Negligence is often at the center of personal injury cases. There’s direct negligence, which we’ll explain below. But there’s also negligent supervision, which is not as direct but still can play a significant role in negligence cases. Read on for what you need to know.
What Is Negligence?
Simply put, negligence means someone didn’t act with reasonable care, and someone else was injured because of it. Of course, the phrase “reasonable care” ends up being open to interpretation at times.
In a legal case, there are four aspects that need to be proven in order to successfully claim negligence was the cause in a personal injury case:
- Duty of care. This is the legal requirement that people should act in such a way that they avoid injuring others. An example is someone who has an icy sidewalk but does nothing to mitigate it, and someone falls and is hurt.
- Breach of duty of care. The person with the duty of care did not behave responsibly, and someone was injured.
- Causation. The injured person must prove they wouldn’t have been injured if not for the other party’s breach of duty of care.
- Damages. There have to be actual damages for the injured party to make a personal injury claim. That can include medical bills, lost wages, and pain and suffering, among others.
As noted above, all four of these must be proven for a personal injury case to succeed. The duty of care is likely the easiest to prove, but causation is often the most difficult.
What Is Negligent Supervision?
Negligent supervision adds a second level of negligence to a personal injury case in that someone should have been supervising someone else, and because they didn’t, someone was injured. This can cover several scenarios, including lack of adequate supervision at childcare and senior facilities, an employer who ignores threats of violence in a workplace, management that doesn’t provide proper training for the use of machinery or dangerous chemicals, or truck companies that allow drivers to drive while under the influence or to falsify their driving records, to name a few.
How Is Negligent Supervision Proven?
Just as with negligence above, negligent supervision cases must prove that a company had a duty to employ only qualified or proper people and didn’t; the employees (or independent contractors) were not supervised as they should have been; and the lack of supervision led to an accident that resulted in damages.
Because these are complex cases, it’s advisable to work with experienced personal injury attorneys who know how to investigate and identify evidence that can prove negligent supervision. That can include investigating the company’s hiring and training practices, documented training and supervision, other record-keeping (especially for things like trucking companies), and, where available, video surveillance in places like childcare and senior facilities that might show either the lack of supervision or the conditions of the injury itself, or both.
What Is New York’s Law for Comparative Negligence?
Different states across the U.S. adhere to one of three types of comparative negligence laws.
- Contributory negligence. This is only used by a few states. It says that if the injured party is the slightest bit at fault in the accident, they’re not eligible to receive damages.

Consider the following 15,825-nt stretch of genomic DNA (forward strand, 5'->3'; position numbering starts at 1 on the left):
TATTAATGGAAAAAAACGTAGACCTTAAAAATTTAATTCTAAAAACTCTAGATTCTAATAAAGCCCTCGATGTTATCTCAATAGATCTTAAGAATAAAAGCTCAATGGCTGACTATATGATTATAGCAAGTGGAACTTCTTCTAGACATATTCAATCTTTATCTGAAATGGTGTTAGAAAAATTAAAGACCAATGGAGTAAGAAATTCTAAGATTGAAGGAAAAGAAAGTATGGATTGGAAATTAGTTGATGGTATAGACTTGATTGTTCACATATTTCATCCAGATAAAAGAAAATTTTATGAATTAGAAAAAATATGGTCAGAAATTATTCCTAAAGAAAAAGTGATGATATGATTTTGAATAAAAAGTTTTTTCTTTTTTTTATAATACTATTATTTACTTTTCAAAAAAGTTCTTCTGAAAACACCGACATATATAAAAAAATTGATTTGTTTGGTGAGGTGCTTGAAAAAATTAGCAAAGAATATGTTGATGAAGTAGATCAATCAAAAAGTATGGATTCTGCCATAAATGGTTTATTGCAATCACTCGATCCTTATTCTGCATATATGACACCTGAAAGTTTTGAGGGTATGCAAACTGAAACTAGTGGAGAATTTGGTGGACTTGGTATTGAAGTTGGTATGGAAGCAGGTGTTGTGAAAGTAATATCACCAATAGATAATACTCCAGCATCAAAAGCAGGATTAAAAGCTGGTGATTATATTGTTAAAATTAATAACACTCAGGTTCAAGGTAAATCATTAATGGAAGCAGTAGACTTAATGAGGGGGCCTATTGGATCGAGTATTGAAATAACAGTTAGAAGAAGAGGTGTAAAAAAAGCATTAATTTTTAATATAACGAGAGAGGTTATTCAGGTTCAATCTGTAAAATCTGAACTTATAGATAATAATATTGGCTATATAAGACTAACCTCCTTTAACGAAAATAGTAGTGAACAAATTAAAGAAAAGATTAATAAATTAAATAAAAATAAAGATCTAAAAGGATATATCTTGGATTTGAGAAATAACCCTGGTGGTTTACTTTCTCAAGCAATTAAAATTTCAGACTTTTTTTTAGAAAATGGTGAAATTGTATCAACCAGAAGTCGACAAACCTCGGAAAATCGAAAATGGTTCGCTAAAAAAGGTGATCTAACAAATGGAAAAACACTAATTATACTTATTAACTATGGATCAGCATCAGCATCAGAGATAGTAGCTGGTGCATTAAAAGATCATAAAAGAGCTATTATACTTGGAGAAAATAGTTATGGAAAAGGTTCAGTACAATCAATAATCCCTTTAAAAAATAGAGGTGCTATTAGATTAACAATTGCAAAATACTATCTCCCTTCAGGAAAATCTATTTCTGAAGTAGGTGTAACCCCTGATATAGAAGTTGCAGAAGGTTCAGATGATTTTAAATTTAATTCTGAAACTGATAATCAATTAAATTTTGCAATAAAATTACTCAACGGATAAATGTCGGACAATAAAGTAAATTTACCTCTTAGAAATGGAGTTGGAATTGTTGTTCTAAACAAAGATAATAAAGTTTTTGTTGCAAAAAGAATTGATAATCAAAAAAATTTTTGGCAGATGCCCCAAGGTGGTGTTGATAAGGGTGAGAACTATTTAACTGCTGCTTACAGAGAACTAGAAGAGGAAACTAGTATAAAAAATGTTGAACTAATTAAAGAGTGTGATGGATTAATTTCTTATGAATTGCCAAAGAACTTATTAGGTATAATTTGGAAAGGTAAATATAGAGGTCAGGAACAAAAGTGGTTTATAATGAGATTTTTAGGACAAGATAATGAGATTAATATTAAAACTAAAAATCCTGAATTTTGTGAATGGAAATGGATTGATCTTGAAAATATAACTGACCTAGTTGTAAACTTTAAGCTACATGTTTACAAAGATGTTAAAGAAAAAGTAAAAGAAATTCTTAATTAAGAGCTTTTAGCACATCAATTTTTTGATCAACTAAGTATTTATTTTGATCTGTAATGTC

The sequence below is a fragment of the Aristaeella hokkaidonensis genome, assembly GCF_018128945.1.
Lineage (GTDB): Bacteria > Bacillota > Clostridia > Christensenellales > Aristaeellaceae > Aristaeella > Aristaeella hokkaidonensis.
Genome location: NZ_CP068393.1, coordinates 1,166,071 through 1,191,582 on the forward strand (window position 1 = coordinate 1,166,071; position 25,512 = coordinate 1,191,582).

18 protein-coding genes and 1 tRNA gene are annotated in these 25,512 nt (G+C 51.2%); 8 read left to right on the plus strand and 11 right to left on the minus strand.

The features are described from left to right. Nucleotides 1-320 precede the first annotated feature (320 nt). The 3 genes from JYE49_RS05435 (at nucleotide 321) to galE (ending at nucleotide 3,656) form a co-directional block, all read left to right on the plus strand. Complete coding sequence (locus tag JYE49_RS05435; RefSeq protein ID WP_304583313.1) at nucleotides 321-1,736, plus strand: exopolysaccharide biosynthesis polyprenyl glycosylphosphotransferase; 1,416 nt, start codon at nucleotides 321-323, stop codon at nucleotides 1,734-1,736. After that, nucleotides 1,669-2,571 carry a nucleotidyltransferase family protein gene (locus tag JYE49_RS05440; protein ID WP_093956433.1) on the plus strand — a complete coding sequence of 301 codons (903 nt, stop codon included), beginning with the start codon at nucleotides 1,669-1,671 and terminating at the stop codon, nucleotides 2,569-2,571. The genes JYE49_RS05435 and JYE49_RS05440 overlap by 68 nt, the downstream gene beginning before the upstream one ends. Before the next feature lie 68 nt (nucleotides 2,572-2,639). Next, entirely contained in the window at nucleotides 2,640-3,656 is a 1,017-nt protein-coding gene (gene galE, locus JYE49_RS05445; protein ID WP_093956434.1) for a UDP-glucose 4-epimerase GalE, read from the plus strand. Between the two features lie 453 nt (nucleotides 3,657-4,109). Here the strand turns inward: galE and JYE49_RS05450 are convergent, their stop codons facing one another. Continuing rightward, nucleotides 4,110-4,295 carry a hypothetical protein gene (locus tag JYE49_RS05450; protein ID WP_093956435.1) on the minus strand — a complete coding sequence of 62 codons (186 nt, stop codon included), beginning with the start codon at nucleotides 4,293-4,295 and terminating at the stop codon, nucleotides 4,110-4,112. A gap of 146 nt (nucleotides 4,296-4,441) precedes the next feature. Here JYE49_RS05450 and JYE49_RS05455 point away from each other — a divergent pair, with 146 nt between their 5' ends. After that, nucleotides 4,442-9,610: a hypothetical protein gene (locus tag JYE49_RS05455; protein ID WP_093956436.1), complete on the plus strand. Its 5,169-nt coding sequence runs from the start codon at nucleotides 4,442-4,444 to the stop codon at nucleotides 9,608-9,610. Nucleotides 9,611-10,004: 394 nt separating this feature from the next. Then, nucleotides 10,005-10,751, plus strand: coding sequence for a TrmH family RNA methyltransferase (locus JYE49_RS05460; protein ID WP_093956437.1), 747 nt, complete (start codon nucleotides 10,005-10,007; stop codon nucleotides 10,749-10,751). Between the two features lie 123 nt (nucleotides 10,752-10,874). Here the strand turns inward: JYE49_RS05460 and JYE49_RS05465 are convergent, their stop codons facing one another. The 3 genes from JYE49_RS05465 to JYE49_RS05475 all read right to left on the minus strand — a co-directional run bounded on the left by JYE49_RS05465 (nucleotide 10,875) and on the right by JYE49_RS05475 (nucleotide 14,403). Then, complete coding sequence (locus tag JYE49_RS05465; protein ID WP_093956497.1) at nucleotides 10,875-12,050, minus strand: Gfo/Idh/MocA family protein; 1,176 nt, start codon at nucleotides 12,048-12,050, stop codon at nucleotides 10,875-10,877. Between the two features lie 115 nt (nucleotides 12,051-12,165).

- Modified comparative negligence. This is the most common form of negligence used in the U.S. It says that if the injured party is either 50% or 51% (depending on the state) at fault for the accident, they can’t receive damages. But if they’re 49% or 50% at fault, they’re still eligible, although the amount they receive will be reduced by the percentage of the fault they’re assigned.
- Pure comparative negligence. This type of comparative negligence says that even if the injured party was 99% at fault for the accident, they could still receive 1% of the damages awarded.
In New York, pure comparative negligence is the law. That’s good news if the injured person is partly at fault, but it can also raise the stakes for settlement negotiations and, when necessary, a case goes to court. The parties accused of causing the injuries through their negligence will try to do whatever they can to shift as much fault onto the victim as possible so they can reduce the amount they have to pay out.
Working with knowledgeable negligence lawyers can help someone avoid being assigned a level of fault they shouldn’t have–and thus receive more damages.
What Should I Do if I Suspect Negligent Supervision Was a Factor in the Accident that Caused My Injury?
Call the Law Offices of Thomas Lavin at 718-829-7400 for a free case evaluation. Negligence is a complicated area of law that benefits from having experienced, knowledgeable attorneys working on your case, even more so when negligent supervision is involved. Our attorneys understand the complexities and know how to investigate and develop a case to deliver the best outcomes possible.
Something you should not do: Enter into communications with any other parties in the case or their attorneys or insurance representatives. Because the people you’re holding liable for the accident want to avoid responsibility as much as possible, they’ll try to get you to say something that could be interpreted as taking the fault for the accident, or they’ll try to convince you to accept a much lower settlement than you might be eligible for. No matter how they try to contact you–email, letter, phone–don’t respond, but forward the communications to your attorney.